LTBI and TB: Treatment Barriers
By Tiffany Hirokawa
For Asian, Asian Americans (A/AAs), Native Hawaiians, and Pacific Islanders (NH/PIs), tuberculosis (TB) and latent TB infection (LTBI) disproportionately impacts these communities. A/AAs accounted for nearly 36% and NH/PIs accounted for nearly 2% of all U.S. TB cases in 2021. To address the disproportionate impact of LTBI/TB, community health centers (CHCs) play a pivotal role as essential safety net providers serving the frontlines of prevention and treatment for at-risk communities. However, CHCs face substantial barriers in implementing and conducting LTBI/TB screening, testing, and treatment for their patient populations often as a result of limited funding and staffing, unclear/non-applicable TB guidelines, provider and patient educational barriers, and sociocultural patient barriers.
The Tuberculosis Elimination Alliance’s limited blog series, “Addressing LTBI and TB at Community Health Centers Serving Asian, Asian Americans, Native Hawaiians, and Pacific Islanders,” aims to shed a light on the impact of LTBI and TB on A/AA and NH/PI communities and the community health center providers that serve them. Learn about TB/LTBI basics, the critical role CHCs play in community care, and the importance of providing resources and support to TB/LTBI providers.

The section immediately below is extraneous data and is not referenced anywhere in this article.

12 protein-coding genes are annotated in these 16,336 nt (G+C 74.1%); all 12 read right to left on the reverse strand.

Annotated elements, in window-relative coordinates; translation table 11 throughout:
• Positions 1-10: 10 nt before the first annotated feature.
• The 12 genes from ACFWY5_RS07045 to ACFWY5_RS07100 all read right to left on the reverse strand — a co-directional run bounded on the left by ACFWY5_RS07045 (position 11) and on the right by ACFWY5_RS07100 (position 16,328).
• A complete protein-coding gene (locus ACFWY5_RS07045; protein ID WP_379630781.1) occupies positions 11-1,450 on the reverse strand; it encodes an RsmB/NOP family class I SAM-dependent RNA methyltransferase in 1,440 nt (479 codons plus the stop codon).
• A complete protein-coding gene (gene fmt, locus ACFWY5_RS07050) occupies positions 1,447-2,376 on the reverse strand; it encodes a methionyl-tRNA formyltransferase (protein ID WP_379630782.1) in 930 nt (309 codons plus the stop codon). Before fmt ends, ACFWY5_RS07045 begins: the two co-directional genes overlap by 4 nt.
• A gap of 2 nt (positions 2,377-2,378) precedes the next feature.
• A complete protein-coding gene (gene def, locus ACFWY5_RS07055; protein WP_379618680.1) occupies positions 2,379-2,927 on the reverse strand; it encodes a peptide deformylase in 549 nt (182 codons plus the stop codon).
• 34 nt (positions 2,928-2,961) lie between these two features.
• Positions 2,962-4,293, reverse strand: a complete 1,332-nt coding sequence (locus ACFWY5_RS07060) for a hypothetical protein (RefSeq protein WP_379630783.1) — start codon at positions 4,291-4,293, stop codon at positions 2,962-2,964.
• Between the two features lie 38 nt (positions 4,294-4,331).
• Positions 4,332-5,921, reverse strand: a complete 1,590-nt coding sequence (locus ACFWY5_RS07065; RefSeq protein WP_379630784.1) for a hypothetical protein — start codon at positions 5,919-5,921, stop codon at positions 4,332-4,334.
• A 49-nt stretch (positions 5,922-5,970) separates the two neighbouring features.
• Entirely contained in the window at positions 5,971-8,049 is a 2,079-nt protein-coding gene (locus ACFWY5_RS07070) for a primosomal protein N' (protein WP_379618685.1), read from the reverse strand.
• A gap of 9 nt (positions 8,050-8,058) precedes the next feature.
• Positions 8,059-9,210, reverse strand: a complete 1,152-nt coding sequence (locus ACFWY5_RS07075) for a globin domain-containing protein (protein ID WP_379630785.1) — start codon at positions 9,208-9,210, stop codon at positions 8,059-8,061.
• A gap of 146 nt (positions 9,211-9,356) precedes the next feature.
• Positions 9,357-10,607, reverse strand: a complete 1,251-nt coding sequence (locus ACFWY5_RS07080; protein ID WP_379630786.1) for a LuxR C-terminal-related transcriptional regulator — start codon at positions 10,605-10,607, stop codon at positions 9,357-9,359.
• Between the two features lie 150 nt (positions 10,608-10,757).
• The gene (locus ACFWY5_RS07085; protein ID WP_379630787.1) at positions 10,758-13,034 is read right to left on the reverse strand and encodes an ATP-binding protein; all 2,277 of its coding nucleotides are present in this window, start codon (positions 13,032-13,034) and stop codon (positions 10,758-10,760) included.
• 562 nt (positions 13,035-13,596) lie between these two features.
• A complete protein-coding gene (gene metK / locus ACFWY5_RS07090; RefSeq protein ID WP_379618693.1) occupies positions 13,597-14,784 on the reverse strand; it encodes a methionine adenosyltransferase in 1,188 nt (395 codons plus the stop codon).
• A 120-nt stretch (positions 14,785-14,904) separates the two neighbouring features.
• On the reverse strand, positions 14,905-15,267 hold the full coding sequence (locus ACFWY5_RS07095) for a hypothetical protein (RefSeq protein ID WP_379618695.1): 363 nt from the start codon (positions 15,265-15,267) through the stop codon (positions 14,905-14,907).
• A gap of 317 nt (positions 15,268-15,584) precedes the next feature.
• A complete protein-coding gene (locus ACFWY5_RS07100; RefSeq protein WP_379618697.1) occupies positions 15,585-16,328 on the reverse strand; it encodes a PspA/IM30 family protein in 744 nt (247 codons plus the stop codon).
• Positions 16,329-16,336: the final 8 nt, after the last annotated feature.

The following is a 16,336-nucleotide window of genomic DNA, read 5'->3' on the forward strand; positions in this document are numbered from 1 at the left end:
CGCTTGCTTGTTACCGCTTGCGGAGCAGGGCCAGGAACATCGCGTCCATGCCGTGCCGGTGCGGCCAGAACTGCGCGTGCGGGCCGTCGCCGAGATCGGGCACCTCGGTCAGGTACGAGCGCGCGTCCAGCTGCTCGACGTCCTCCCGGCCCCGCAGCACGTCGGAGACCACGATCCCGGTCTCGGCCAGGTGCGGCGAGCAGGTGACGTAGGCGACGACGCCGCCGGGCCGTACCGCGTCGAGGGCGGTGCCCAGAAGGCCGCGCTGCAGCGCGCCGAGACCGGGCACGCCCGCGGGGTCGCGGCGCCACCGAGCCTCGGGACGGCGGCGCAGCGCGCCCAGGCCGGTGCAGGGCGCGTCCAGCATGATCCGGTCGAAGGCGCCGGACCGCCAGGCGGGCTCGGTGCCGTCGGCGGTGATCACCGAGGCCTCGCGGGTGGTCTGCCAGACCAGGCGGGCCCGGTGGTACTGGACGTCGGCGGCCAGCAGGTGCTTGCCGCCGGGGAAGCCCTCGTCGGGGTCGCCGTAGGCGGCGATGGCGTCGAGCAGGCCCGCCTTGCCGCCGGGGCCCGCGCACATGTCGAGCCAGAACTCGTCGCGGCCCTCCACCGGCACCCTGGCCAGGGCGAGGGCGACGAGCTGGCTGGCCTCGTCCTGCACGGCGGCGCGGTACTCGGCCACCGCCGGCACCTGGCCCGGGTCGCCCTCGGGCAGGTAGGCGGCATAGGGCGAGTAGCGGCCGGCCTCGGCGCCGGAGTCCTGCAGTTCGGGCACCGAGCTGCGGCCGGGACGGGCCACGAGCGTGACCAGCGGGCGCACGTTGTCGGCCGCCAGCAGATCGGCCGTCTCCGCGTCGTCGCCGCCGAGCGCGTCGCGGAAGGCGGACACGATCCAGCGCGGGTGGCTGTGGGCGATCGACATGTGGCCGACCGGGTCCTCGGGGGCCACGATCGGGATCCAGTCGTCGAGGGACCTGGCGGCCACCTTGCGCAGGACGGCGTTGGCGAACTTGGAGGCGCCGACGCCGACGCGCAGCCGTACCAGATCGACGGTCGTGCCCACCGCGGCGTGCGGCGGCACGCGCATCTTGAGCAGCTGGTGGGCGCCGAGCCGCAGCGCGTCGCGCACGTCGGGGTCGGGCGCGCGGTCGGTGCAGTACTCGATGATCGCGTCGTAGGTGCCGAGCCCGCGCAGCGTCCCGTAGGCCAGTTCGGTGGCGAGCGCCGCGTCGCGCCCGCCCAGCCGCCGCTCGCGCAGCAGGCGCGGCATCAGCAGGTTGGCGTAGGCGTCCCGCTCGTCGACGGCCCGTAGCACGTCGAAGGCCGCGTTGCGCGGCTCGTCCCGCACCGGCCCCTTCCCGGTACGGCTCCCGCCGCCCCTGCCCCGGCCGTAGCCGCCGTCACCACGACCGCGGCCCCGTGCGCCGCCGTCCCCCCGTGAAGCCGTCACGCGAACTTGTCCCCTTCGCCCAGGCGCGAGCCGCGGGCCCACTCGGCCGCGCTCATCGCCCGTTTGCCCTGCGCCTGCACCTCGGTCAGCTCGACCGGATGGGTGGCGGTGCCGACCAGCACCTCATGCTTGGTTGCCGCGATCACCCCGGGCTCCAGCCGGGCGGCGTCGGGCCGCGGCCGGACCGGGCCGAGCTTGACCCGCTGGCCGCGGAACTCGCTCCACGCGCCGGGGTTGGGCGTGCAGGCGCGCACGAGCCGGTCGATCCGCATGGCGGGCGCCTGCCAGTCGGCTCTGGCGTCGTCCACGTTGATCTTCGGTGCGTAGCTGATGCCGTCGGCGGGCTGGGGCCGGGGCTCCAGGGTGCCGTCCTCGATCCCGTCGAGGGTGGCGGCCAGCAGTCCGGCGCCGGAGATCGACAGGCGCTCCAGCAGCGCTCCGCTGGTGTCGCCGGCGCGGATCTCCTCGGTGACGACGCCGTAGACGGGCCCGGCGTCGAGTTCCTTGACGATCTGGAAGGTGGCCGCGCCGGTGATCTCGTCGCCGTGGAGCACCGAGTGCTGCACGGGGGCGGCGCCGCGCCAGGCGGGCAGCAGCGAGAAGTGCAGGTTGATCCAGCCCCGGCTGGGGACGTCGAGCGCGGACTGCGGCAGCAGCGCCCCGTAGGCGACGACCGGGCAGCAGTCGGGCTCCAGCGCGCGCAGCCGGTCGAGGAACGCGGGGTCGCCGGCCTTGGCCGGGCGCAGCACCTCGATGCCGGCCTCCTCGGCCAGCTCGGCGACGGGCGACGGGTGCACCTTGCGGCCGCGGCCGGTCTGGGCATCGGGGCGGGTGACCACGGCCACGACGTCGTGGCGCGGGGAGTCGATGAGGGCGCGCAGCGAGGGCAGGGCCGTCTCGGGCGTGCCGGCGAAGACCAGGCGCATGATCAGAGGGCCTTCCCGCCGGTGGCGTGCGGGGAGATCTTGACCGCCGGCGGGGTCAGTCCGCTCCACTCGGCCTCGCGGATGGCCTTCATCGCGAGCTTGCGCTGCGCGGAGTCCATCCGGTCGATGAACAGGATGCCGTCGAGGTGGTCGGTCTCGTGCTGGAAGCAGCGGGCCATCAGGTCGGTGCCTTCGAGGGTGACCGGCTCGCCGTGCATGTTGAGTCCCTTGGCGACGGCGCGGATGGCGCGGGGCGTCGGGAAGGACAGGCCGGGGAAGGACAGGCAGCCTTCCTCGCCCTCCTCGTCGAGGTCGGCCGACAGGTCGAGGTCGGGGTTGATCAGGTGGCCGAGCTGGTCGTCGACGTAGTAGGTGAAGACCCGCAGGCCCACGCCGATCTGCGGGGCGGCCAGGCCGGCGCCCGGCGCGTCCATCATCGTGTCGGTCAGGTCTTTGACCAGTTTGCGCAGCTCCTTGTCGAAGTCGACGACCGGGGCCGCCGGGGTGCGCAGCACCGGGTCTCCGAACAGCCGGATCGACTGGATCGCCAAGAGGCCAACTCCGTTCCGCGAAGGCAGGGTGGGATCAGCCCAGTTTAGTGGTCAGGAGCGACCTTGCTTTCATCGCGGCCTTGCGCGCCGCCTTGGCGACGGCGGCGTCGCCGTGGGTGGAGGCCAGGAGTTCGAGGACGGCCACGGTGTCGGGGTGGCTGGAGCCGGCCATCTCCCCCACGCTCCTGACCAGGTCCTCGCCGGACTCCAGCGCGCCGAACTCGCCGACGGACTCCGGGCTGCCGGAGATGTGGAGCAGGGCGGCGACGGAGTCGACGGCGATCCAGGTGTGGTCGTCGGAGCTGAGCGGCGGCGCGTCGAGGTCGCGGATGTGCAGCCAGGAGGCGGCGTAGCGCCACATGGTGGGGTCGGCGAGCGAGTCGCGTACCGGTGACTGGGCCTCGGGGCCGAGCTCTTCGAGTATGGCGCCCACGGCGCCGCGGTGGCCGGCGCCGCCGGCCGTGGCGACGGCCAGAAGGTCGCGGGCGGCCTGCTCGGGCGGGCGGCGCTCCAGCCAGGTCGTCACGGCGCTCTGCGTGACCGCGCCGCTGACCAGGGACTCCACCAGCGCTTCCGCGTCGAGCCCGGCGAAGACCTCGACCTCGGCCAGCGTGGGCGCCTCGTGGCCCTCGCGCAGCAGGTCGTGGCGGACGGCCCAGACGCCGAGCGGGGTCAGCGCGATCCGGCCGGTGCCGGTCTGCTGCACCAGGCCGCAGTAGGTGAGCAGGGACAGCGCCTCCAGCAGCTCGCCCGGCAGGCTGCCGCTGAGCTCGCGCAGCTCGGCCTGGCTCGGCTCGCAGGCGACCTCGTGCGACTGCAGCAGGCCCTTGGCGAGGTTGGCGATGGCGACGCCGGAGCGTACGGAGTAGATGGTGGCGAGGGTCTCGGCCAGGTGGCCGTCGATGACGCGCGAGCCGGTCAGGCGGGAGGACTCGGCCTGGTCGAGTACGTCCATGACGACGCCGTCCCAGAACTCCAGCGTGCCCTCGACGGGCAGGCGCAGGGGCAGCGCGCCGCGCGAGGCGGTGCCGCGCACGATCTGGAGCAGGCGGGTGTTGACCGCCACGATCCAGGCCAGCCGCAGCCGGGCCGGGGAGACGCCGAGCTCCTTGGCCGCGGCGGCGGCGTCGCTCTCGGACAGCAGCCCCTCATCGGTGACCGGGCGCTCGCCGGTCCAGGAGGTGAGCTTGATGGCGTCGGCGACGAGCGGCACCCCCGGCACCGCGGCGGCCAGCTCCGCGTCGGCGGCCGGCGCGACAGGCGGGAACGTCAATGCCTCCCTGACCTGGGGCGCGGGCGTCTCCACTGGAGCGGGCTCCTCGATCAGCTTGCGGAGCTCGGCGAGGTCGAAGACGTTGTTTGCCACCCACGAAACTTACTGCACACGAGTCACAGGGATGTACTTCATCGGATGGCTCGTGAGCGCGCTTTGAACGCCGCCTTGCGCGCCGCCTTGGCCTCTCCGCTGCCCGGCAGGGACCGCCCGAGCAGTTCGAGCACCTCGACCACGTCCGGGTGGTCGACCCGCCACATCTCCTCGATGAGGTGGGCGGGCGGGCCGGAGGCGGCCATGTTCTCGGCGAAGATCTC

Similar to testing coverage, patients face a multitude of barriers to treatment both financially and socially. For example, LTBI as an asymptomatic infection (no presentation of symptoms) along with the possibility that active TB may never develop*, patients often see no need to undergo LTBI treatment. Additionally, for individuals with co-existing conditions such as hepatitis B which is prevalent among A/AA communities, involving high rates for liver cancer, some TB treatment regimes may worsen health outcomes among these individuals due to the potential for hepatotoxicity. This, in turn, hinders treatment completion. Moreover, sociocultural barriers (e.g., transportation, cost) further impede LTBI and TB treatment completion. As mentioned previously, factors such as transportation to and from appointments, patients’ proximity to a pharmacy for necessary medications, affordable coverage for medications, in-language providers and community health personnel, culturally and linguistically conscious education materials, ability to take time off of work for treatment, and stigma all limit and determine a patients’ ability to complete and benefit from treatment. Current interventions, for example, virtual directly observed therapy (eDOT), although emerging as an enabler for treatment completion, disregards folks with no internet access or access to phones, computers, or other mobile devices. Therefore, there needs to be further efforts to support health centers’ enabling services and guidelines that account for all diverse patient needs, challenges, and backgrounds.